Getting a trigger job done on a 1911 has always been an arduous task. In the past, you only had two options at your disposal. The first was to send it out to a gunsmith and have him/her do all of the required polishing and stoning of the engagement surfaces. Of course, afterward, they would hit you with a bill that might make you question why you didn’t buy a custom 1911 in the first place. Now of course you can always attempt to do it yourself, but gunsmiths are gunsmiths for a reason.
In the early years of my firearms ownership, I was piss-poor and impatient. Couple those qualities with the bravado of youth and I quickly painted the illusion that I “knew what I was doing” and tried my hand at some trigger work on my very first handgun, a Springfield M1911A1. Sure, I was able to lighten it up about a pound but I certainly didn’t make it any cleaner, let alone crisp. I also completely bubba’d my gun in the process and made the safety anything but usable. So, at the end of the day, I had a slightly improved trigger in an okay gun that I couldn’t do anything other than take to the range for stationary target practice. Hindsight is 20/20 but this was a losing endeavor for me, even if I don’t factor in the amount of time I spent basically wrecking my gun. Fast forward about 20 years and we don’t have to live like this anymore thanks to Nighthawk Custom and their drop-in trigger system.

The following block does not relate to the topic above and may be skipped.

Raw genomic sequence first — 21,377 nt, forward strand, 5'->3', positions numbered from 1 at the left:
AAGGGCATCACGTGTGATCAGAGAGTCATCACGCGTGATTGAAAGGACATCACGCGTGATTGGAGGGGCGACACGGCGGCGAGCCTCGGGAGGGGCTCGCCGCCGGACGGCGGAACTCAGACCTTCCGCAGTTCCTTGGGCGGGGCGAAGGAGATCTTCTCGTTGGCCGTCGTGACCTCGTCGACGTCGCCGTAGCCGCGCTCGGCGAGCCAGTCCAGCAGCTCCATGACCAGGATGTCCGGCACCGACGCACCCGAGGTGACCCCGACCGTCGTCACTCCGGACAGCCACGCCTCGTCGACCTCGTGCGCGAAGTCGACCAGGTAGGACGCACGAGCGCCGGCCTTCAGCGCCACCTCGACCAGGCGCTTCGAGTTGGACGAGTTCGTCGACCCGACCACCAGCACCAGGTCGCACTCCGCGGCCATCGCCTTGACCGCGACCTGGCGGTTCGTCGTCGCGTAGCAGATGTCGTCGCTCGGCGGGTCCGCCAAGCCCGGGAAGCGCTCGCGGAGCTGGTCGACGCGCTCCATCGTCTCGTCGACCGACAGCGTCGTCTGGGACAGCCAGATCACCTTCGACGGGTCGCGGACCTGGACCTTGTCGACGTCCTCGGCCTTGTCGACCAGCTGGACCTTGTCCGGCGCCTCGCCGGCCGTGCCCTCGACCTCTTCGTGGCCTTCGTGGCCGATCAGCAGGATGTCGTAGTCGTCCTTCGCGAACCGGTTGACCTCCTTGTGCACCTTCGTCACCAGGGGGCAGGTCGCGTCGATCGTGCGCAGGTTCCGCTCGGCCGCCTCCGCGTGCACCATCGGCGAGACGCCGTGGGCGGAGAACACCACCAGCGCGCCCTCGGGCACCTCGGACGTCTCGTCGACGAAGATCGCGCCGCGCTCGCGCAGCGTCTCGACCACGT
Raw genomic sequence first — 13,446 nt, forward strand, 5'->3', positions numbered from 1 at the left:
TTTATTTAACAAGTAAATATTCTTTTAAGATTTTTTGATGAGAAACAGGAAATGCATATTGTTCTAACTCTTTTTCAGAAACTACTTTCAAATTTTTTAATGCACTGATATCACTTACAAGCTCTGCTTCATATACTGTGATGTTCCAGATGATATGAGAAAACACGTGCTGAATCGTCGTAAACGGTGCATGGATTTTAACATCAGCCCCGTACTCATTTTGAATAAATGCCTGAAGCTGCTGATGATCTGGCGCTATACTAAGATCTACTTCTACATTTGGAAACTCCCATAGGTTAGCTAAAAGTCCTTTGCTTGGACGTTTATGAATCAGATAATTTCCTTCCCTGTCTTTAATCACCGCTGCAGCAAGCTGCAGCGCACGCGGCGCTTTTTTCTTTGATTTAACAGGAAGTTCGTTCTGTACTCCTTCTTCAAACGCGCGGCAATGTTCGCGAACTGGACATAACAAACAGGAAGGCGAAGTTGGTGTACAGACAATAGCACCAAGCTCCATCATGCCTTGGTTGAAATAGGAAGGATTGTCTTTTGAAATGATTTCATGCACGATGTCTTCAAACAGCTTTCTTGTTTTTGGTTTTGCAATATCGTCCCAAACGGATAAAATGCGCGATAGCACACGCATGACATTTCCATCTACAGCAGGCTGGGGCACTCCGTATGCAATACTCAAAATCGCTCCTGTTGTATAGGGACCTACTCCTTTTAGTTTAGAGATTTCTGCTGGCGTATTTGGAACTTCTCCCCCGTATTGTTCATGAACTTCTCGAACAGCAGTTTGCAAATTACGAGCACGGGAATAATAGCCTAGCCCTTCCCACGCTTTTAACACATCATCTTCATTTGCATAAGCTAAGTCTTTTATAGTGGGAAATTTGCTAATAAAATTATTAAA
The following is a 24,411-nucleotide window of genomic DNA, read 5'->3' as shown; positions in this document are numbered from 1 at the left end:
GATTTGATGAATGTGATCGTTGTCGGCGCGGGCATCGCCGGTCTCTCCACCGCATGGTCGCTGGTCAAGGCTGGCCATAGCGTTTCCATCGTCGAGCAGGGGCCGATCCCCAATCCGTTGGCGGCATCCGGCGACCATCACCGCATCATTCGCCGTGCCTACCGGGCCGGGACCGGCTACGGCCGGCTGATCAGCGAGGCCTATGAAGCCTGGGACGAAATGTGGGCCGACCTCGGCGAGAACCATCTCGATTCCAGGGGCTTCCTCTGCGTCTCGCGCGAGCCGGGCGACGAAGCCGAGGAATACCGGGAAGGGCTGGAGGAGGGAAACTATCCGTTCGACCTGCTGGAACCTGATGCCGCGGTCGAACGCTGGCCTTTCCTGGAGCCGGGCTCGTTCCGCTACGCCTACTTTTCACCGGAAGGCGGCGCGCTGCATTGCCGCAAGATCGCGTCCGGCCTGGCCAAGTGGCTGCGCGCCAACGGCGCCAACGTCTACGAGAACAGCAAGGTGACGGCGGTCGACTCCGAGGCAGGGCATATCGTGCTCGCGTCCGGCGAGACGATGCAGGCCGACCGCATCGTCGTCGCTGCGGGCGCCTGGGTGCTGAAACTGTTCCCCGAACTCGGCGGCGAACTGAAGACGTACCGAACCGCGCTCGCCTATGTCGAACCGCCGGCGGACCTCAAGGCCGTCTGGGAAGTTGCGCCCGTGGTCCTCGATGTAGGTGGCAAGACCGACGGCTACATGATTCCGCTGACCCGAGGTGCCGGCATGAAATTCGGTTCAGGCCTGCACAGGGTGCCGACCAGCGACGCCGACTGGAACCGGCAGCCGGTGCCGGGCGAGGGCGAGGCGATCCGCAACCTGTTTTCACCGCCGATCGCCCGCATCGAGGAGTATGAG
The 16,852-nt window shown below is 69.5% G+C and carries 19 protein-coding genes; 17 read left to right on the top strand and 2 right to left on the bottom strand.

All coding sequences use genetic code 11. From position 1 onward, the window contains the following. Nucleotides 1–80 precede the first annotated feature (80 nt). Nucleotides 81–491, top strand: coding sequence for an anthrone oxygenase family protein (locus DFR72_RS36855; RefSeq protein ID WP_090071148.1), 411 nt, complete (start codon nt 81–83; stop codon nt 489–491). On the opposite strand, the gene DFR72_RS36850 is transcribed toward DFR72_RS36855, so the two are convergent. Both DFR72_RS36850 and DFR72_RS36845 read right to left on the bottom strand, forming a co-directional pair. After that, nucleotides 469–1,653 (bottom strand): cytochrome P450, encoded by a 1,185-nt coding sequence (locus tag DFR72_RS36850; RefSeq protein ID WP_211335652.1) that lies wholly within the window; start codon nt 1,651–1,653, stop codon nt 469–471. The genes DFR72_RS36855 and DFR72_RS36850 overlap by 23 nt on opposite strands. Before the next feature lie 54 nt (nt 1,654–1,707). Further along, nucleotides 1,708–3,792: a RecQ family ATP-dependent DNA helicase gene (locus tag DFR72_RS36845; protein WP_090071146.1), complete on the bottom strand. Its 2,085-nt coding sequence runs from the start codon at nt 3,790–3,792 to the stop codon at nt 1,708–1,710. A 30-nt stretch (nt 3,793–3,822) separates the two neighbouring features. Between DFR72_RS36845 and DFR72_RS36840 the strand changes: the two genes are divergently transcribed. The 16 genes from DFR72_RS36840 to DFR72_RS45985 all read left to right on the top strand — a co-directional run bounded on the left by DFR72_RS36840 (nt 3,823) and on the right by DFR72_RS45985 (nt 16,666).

The Nighthawk DTS (Drop-in Trigger System) is a 100% gunsmith-free solution for a better trigger and takes about 15 minutes to install. Best of all, the only tools required are a punch (or nail if you’re where I was 20 years ago) and a screwdriver for your grips. This self-contained unit replaces your existing hammer, hammer strut, sear, disconnector, and sear spring. You’ll just reuse your trigger bow, trigger shoe, and the pins that held in the original parts.
Installing it is as simple as removing these parts and then hooking in the drop-in system. From start to finish there are only 13 steps—and that included a warning to wear safety glasses and to make sure your gun is empty. If you are a visual learner there is also a great video on their website that you can start and stop as you follow along. I underwent the process from the comfort of my desk and it was pretty pain-free.
A helpful hint is to clean the gun first before you start putting in the new parts. The reason I say this is because Nighthawk has made this kit so precise that there isn’t any room for grit or carbon buildup. Once I realized this and gave the ol’ shootin’ iron a wash it was smooth sailing. The last bit that gave me a little trouble was getting the mainspring housing back in, but that was because the grip safety spring wasn’t seated properly. Be sure to examine things if you meet resistance—never try to solve reassembly with brute force! After driving the mainspring housing pin back in it was just a few minutes of reassembling and a quick safety check before I was off to the range.
On the firing line, I gauged the trigger with my digital Lyman Scale and to my amazement, it was cut down to half the weight. Originally the trigger pull weight was 6lb-10oz, after the Nighthawk was dropped in decreased to just a hair over 3.5 lbs. The trigger broke without even a hint of creep and felt just plain good to squeeze. Reset was dramatically improved as well, as it had a far better “snap” forward and this took place within a quarter-inch of forward travel. The skeletonized hammer cut down on lock time and even tightened up my groups a bit. All in all, this trigger was 15 minutes of my life well spent, now all that’s left is to apologize to my poor 1911 for the way I’ve treated her in the past (and maybe even try and find those grip screws). MSRP $300; nighthawkcustom.com
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